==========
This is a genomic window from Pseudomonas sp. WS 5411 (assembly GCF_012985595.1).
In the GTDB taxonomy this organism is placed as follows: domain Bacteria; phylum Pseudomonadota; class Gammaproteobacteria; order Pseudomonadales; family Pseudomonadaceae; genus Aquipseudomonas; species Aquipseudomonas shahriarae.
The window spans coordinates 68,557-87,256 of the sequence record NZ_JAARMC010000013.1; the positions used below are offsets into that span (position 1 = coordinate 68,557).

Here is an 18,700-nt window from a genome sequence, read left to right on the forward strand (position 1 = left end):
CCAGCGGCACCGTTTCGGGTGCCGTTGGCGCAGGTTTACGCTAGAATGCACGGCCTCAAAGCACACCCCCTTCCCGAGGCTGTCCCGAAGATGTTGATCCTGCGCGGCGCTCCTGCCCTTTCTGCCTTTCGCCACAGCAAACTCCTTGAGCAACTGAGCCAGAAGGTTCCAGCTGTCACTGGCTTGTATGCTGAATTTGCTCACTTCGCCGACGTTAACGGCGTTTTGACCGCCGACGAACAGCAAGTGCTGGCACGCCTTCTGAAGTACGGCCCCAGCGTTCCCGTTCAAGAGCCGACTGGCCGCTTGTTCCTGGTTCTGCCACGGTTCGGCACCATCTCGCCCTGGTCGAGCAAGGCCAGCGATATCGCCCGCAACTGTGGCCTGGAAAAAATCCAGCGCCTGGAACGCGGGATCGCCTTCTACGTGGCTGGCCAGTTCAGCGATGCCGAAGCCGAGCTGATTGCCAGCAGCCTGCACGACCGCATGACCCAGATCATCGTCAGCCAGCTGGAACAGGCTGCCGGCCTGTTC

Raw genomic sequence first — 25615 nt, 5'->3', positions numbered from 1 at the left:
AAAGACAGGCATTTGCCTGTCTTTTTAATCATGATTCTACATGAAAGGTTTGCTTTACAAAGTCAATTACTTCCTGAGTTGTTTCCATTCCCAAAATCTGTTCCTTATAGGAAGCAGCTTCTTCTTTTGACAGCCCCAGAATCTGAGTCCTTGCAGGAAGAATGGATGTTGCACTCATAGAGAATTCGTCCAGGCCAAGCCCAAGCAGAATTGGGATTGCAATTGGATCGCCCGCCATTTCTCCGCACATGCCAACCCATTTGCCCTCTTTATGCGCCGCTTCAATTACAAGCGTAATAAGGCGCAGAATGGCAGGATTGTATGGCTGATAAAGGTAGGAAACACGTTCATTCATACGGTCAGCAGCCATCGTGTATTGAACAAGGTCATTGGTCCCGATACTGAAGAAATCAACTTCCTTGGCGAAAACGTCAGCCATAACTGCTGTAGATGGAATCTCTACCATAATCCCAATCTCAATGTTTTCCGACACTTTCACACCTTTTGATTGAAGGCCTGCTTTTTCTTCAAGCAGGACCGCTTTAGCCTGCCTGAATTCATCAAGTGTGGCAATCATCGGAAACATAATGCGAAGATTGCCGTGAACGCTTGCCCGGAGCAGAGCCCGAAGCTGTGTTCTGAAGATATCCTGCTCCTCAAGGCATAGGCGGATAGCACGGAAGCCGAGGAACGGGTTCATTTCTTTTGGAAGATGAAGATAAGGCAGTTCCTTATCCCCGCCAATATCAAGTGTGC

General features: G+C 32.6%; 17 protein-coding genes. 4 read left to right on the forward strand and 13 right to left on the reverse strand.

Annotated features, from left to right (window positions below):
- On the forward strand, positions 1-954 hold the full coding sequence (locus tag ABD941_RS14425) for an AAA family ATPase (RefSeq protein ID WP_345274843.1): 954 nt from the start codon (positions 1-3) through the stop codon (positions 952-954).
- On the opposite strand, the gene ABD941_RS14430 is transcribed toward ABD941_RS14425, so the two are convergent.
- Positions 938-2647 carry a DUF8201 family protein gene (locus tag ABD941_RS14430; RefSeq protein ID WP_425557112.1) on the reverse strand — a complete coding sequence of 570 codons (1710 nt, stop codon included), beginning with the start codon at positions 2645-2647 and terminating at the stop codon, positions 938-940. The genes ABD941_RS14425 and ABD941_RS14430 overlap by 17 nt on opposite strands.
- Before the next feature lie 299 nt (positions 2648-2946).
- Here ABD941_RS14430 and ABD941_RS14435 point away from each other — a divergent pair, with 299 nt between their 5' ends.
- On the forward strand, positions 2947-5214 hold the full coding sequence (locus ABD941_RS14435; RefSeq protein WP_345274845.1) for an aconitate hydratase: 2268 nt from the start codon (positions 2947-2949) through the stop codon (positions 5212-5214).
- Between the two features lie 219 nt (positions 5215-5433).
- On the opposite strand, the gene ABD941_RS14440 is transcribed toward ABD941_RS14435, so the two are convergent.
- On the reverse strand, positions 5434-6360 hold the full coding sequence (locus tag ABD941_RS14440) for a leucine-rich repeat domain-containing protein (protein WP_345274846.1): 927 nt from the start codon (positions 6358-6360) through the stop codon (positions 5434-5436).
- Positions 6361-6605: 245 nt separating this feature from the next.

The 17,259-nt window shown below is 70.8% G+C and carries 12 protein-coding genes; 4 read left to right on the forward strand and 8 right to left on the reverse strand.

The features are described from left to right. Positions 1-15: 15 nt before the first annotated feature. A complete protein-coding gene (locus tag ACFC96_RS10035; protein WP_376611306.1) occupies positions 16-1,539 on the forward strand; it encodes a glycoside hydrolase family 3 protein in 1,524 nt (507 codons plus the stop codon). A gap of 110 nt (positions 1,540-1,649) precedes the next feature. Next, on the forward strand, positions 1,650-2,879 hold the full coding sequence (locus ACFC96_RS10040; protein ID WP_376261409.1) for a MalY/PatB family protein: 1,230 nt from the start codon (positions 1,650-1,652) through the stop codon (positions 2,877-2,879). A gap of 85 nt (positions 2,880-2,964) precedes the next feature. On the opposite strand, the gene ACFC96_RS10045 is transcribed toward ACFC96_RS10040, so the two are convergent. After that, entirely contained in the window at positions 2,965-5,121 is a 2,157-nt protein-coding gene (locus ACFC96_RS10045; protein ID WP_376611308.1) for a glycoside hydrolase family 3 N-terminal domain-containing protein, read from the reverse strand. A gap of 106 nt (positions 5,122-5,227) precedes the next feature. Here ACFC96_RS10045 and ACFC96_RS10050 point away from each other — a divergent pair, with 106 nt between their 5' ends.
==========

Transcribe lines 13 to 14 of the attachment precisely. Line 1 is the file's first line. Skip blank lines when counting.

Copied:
- Before the next feature lie 299 nt (positions 2648-2946).
- Here ABD941_RS14430 and ABD941_RS14435 point away from each other — a divergent pair, with 299 nt between their 5' ends.